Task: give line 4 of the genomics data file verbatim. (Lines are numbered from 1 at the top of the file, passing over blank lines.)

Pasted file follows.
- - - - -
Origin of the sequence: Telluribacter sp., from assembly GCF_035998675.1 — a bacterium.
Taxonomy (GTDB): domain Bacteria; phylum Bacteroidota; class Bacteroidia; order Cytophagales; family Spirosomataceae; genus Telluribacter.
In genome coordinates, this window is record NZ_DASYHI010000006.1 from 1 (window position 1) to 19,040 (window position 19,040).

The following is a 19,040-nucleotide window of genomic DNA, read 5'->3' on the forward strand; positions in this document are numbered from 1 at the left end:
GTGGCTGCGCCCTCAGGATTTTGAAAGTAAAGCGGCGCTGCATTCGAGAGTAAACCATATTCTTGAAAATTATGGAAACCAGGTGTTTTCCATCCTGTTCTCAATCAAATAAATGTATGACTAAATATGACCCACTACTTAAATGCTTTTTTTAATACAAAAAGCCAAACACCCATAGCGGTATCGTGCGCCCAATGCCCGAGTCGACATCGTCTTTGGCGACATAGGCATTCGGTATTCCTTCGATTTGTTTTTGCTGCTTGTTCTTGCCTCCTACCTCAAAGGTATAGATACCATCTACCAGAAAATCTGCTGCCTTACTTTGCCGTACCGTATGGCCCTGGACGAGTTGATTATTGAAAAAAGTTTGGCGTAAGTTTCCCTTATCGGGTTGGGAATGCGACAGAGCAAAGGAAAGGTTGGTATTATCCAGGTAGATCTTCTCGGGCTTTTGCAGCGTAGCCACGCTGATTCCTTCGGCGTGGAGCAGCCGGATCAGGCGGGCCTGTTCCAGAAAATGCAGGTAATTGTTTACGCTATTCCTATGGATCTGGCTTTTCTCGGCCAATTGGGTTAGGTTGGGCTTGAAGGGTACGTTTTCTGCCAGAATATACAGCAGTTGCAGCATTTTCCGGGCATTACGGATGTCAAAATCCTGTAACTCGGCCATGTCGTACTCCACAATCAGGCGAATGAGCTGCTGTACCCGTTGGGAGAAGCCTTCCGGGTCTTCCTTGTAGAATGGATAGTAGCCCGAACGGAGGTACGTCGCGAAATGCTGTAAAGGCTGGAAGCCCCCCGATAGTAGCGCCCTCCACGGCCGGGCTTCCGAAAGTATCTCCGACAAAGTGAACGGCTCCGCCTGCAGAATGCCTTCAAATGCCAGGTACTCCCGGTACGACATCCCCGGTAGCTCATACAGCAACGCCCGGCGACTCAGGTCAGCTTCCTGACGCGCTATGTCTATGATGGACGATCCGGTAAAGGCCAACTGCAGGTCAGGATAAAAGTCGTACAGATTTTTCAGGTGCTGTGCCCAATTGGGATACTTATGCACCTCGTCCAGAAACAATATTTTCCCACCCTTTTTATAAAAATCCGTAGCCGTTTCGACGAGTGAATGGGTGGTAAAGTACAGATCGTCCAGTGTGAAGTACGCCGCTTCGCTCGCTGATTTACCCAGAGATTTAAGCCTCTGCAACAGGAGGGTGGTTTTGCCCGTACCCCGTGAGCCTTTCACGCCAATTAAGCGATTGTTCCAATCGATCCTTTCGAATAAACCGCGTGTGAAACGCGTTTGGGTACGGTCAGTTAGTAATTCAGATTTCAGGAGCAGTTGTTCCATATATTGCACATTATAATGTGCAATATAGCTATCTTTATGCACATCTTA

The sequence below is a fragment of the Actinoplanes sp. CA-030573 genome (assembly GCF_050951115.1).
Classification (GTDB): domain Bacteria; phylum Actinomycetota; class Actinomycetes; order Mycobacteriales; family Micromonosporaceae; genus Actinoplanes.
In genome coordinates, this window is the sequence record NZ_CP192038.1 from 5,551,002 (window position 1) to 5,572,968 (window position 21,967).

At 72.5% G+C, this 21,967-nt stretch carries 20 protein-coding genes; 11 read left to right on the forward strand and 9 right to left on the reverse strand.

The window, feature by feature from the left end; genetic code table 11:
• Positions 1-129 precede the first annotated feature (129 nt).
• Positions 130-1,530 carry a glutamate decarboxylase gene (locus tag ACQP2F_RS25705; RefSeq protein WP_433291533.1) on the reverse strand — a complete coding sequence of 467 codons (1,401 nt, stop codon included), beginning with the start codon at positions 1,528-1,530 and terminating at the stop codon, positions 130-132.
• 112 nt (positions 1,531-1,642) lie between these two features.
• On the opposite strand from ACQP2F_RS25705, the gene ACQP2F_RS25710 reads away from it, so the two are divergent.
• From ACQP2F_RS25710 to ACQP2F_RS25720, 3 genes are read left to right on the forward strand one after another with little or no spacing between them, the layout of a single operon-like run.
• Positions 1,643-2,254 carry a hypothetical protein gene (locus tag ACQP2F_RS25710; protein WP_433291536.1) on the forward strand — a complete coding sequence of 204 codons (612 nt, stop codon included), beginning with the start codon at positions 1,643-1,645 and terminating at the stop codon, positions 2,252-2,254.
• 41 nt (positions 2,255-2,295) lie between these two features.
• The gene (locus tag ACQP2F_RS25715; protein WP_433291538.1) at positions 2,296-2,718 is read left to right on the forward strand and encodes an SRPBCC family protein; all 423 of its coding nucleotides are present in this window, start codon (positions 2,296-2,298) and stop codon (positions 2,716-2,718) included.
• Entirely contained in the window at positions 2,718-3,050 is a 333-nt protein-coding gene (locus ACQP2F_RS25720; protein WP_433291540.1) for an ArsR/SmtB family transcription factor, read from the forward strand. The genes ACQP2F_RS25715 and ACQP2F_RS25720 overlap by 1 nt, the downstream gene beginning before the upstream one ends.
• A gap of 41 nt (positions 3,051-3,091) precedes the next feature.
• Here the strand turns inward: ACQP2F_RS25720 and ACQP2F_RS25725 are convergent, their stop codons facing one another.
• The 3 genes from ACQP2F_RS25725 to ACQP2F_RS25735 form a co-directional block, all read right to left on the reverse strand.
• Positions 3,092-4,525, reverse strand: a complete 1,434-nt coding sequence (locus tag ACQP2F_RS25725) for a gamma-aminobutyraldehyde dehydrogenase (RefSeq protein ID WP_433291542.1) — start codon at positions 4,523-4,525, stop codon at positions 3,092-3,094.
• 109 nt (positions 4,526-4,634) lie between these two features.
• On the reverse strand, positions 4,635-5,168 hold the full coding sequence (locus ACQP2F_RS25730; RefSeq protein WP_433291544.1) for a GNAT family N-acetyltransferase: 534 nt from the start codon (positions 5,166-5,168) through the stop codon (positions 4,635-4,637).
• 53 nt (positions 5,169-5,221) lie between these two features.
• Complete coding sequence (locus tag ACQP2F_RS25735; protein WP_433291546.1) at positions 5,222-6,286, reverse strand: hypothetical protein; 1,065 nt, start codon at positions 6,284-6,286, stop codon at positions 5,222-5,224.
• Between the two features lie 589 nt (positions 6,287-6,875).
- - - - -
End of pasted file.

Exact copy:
The following is a 19,040-nucleotide window of genomic DNA, read 5'->3' on the forward strand; positions in this document are numbered from 1 at the left end: